The project will support the work of the London Food Team at the GLA, who have a brief to develop resources to support boroughs in dealing with fast food outlets and have begun mapping suppliers to the fast food sector in London. The project will assist them by identifying possibilities for taking upstream action to drive product reformulation, or changes to the marketing mix that suppliers can be encouraged to adopt. By enabling the fast food operators and their suppliers to voice what they see as the obstacles to providing healthier food the project will assist the GLA and other policy makers in being able to come up with genuinely feasible approaches.

Suppliers participating in the project will benefit from advice on offering and promoting healthier products which will place them in a favoured position with public procurement agencies concerned with the healthy catering agenda.

Policy makers operating in a range of areas will benefit from the lessons learnt from the project regarding successful behaviour change strategies with the independent fast food sector and its supply chain. The project will help determine where such strategies can encourage voluntary agreement with the independent sector to be reached and where more stringent intervention is required if a real impact on health is to be achieved.

The national remit and network of the Chartered Institute of Environmental Health (CIEH) - a key partner in the project, will ensure that the resources developed and lessons learnt are disseminated to public health practitioners operating in central, local and regional government throughout the UK
 
Title Video clips of best practice businesses and healthier catering initiatives 
Description Video clips of case study businesses and healthier catering initiatives produced as part of a toolkit "Encouraging Healthier Catering in Low-income Communities" 
Type Of Art Film/Video/Animation 
Year Produced 2014 
Impact The videos are being used by local environmental health officers and other public health officials to promote healthier catering initiatives 
URL http://www.ifsip.org/Takeaways_in_Deprived_Areas_Tookit.html
 
Description 1. SIGNIFICANT NEW KNOWLEDGE GENERATED includes identifying:
a) Key success factors for engaging fast food outlets in deprived areas in healthier catering initiatives. These include:
i) focusing on a small number of manageable changes,
ii) considering whether an award or a 'health by stealth' approach is more acceptable (in some areas promoting food as healthier is a 'turn-off'),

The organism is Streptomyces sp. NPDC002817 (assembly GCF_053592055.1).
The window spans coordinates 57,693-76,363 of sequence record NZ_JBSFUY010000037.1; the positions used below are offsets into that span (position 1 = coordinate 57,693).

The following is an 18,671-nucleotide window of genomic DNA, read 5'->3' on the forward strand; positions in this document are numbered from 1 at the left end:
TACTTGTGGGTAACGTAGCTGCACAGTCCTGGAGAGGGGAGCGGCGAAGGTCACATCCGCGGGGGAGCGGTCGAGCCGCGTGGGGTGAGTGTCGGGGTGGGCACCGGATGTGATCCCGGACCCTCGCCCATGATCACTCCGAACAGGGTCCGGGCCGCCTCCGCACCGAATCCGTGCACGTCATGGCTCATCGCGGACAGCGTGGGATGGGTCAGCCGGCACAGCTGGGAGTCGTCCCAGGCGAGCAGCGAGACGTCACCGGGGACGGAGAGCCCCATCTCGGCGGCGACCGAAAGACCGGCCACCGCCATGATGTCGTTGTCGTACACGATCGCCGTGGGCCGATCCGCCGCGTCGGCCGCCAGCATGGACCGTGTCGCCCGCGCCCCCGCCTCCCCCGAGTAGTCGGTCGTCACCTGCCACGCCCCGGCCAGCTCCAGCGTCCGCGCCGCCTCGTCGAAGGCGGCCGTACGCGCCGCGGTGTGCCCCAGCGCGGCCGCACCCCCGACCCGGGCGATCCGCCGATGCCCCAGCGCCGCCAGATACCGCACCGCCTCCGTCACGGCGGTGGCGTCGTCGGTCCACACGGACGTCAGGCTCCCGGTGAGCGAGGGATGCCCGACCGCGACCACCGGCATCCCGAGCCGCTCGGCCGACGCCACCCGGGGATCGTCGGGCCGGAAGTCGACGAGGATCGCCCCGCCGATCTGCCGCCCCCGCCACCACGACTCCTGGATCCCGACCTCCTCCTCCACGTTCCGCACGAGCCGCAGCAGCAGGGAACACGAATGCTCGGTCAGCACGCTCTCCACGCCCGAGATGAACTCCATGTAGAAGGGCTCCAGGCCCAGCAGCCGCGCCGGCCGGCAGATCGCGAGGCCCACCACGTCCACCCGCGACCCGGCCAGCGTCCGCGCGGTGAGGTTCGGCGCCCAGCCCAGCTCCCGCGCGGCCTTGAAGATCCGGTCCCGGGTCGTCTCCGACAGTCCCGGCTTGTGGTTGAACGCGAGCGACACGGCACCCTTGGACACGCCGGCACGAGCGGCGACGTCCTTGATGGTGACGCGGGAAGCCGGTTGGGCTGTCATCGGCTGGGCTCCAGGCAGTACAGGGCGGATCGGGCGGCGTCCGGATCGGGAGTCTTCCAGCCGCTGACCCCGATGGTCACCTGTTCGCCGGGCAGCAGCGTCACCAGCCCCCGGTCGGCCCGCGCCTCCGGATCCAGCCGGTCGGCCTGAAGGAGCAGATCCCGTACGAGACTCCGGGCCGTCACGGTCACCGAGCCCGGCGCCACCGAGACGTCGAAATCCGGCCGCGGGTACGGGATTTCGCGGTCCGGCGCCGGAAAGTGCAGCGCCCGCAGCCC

iii) emphasising the business benefits (particularly potential cost savings) rather than the health benefits
iv) demonstrating customer demand

b) Types of healthier changes that can realistically be introduced by these businesses and key variables that influence these: A limited number of Healthier 4Ps: products, pricing, promotional, and placing strategies - including a variety of nudging techniques, work in certain contexts. Key contextual variables are both internal (owner manager and staff motivation, skills, business resources and type of food sold) and external (nature and level of local competition, characteristics of customer base, supplier constraints). For example, acceptable healthier swaps may depend on the ethnicity of the customer base. Thus rice can be substituted for chips by businesses in areas with a high Asian and/or Afro-Caribbean population. The use of salt is affected by cultural practices regarding different food types - hiding salt in kebab shops is easy but impossible in fish and chip shops.

The research was able to highlight the need for a detailed understanding of the business and local context prior to the introduction of an intervention.

c) A greater understanding of the complexity of the supply chain and how it affects businesses capacity for making healthier changes. For example the higher cost of healthier products and the provision of free fridges in return for them being stocked with their own branded (less healthy) drinks. Our original plans for work with suppliers were over optimistic; access to the one supplier we were able to engage with was only possible following intervention from the Mayor of London. This supplier was persuaded to promote healthier products more prominently on their website. However the research noted the constraints that suppliers also face (particularly lower demand and margins on healthier alternatives). Government intervention higher up the supply chain and in the form of more stringent regulation is required for a significant impact on obesity to be achieved.

2. NEW RESEARCH QUESTIONS include:
• What can be learnt from transnational comparisons of effective behaviour change interventions in this field?
• How to bring economic development and healthier consumption together via local authority action research on health promoting job creation - particularly in light of the multi-valent significance of independent takeaways serving low income communities?
• The extent to which local authorities might be able to use their purchasing power to exert pressure on suppliers to offer healthier ingredients on more affordable terms?

3. The project has developed NEW NETWORKS; most importantly with the FUSE centre (http://www.esrc.ac.uk/research/major-investments/fuse.aspx) involving collaboration on their Transforming the 'foodscape' study and a presentation at their network meeting. Links have been established with Shift and we plan to evaluate the future roll-out of their Box Chicken initiative ( http://www.shiftdesign.org.uk/products/healthy-fast-food/)
Exploitation Route Public Health practitioners: The project findings and toolkit developed are being used by those encouraging fast food businesses to adopt healthier catering practices. The case studies are particularly popular as they provide real life role models. Those establishing new healthier catering schemes have found the toolkit useful as it outlines different strategies for engagement and the contextual variables that need to be considered.